• News New Blog Banner

  • Proposed 2014 Physician Fee Schedule Adjusts Payment Rates, Updates PQRS, Applies Therapy Cap to CAHs

    Today, the Centers for Medicare and Medicaid Services (CMS) released the proposed 2014 Medicare physician fee schedule rule that updates 2014 payment amounts and revises other payment policies. Excluding the 24.4% projected sustainable growth rate payment cut, the rule’s aggregate impact on payment is a positive 1% for outpatient physical therapy services. Additional proposed policies that will impact physical therapists include updates to the Physician Quality Reporting System (PQRS) program, application of the therapy cap to critical access hospitals, and changes to the calculation of geographic practice cost indices.

    The law applies an annual beneficiary limit on outpatient therapy services for physical therapy and speech-language pathology services combined and a separate limit for occupational therapy services. Following the passage of the American Taxpayers Relief Act earlier this year, outpatient therapy services provided in critical access hospitals (CAHs) accrued toward the therapy cap amount for the first time. However, in 2013 CAHs are not subject to the therapy cap, meaning they currently do not have to report the KX modifier when the cap is exceeded or undergo manual medical review for services exceeding $3,700. The proposed rule would change this policy to apply the cap to outpatient therapy services furnished in CAHs in 2014 if Congress extends the therapy cap provision to hospitals in 2014.

    CMS proposes to retain the 12-month calendar year reporting period for the PQRS program in 2014 and beyond. The incentive payment for 2014 will remain 0.5%. The 2014 reporting period data will be used to inform both the 2014 incentive payment (0.5%) and the 2016 payment adjustment (-2.0%). CMS is proposing to make the following changes to the successful reporting requirements for 2014:

    • Increase the number of measures that must be reported via the claims and registry-based reporting mechanisms from 3 to 9
    • Change the threshold for reporting individual measures via registry to require that eligible professionals report on 50% of the eligible professional’s applicable patients rather than 80%
    • Eliminate the option to report on claims-based measures groups

    The proposed rule will be published in the July 19, 2013, Federal Register. The public will have until September 6, 2013, to submit comments in response to this rule, and APTA will submit comments on behalf of its members. After reviewing public comments, CMS will publish a final rule on or about November 1, which will become effective for services furnished during calendar year 2014. APTA will provide a more detailed summary of the rule in the upcoming week.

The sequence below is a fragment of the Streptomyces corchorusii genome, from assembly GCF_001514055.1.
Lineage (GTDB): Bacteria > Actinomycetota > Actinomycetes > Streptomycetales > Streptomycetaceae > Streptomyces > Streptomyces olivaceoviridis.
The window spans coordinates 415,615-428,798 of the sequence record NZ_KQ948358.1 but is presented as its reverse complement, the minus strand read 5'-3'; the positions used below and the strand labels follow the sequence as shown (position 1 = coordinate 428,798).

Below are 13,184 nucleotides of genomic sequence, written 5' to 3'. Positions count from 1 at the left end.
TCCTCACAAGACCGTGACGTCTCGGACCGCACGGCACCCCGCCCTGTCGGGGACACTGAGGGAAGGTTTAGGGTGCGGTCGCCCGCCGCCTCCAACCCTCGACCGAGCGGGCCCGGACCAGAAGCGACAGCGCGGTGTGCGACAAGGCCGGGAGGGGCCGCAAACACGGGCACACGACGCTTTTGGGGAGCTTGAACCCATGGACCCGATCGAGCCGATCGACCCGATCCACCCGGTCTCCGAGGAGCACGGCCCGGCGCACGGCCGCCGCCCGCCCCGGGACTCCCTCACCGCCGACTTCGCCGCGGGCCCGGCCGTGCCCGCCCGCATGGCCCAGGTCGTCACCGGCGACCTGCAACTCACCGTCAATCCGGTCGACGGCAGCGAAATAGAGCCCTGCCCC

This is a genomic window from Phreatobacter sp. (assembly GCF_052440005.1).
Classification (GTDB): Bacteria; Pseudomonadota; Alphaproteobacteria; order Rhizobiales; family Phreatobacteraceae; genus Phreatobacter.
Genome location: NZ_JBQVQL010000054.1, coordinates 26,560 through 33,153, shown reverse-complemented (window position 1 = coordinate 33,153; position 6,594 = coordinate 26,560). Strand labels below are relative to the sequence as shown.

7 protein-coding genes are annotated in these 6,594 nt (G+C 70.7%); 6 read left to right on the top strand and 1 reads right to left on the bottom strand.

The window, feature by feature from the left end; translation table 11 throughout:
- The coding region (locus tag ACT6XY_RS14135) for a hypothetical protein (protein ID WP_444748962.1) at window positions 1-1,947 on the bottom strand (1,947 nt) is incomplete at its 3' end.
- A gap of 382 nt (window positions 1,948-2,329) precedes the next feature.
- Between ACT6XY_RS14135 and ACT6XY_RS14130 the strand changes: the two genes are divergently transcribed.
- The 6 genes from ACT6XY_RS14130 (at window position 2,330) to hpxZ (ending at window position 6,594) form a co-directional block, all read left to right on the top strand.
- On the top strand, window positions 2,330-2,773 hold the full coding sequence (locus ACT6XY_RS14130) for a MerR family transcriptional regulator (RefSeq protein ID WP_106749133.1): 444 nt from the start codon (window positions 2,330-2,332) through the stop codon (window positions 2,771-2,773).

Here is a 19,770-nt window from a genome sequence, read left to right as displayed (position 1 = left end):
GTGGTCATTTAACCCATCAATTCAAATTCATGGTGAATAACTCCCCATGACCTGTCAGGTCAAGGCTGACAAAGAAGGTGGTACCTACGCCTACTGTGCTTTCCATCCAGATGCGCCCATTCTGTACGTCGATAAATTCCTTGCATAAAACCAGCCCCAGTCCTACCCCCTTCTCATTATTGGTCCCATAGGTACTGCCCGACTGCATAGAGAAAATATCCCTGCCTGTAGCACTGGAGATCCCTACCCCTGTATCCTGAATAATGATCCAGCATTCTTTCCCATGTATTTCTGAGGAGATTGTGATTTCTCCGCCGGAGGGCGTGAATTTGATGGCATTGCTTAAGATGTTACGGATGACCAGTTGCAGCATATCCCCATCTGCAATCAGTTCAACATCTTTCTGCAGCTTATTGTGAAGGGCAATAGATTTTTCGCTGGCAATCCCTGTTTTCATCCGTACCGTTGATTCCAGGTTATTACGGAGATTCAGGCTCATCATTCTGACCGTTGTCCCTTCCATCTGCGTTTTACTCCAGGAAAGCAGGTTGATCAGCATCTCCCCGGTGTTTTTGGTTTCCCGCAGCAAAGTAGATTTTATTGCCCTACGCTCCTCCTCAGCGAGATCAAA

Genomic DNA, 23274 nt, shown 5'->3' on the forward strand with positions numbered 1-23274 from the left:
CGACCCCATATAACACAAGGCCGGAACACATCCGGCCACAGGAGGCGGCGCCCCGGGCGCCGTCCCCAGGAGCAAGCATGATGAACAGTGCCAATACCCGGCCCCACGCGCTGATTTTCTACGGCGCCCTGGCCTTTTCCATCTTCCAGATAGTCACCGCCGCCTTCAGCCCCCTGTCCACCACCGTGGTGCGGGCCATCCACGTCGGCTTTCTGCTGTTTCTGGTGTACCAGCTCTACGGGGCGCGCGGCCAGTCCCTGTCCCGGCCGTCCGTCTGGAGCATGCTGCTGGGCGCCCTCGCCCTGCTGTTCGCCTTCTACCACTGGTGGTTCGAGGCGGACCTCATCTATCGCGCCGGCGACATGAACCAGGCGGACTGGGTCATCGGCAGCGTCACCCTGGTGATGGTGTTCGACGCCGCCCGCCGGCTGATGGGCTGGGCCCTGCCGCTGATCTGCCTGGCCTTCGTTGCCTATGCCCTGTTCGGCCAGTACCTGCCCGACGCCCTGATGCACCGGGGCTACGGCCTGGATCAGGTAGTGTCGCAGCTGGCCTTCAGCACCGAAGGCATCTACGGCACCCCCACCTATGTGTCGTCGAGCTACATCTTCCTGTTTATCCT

Final Rule on Certain ACA Provisions Addresses Medicaid, CHIP

    A final rule on provisions of the Affordable Care Act (ACA) will impact physical therapists (PTs) as providers of services under Medicaid and the Children's Health Insurance Program (CHIP).

    Provisions of the final rule include:

    • New Medicaid eligibility provisions
    • Changes related to electronic Medicaid and CHIP eligibility notices and delegation of appeals
    • Updates that streamline existing Medicaid eligibility rules
    • CHIP revisions related to the substitution of coverage to improve the coordination of CHIP coverage with other coverage
    • Amended requirements to ensure that most alternative benefit plan (ABP) packages include essential health benefits and meet certain other minimum standards
    • Implementation of specific rules for insurance exchanges related to authorized representatives, notices, and verification of eligibility for qualifying coverage in an eligible employer-sponsored plan
    • Updates that simplify the complex Medicaid premium and cost-sharing requirements

    In addition, the rule addresses ACA's new optional eligibility group for low-income adults aged 19 to 64. Effective January 1, 2014, states that implement this new eligibility group must provide medical assistance for these adults through an ABP, except that individuals in the new group who meet the exemption criteria can choose between ABP benchmark benefits as defined by the state under the ACA rules and ABP benchmark benefits defined as the state's approved Medicaid state plan. Adults not meeting exemption criteria must be provided the 10 mandatory benefits that the ACA deemed "essential health benefits," one of which includes rehabilitative and habilitative services.

    States that do not opt for Medicaid expansion to this new group will not have to provide ABPs to this population. However, states have the flexibility to define different benefit packages to meet the needs of disparate populations. For example, states retain flexibility to continue to offer optional benefits, such as outpatient physical therapy services, to their Medicaid beneficiaries.

    APTA will post a summary of this final rule on the APTA website soon.

    Labels: None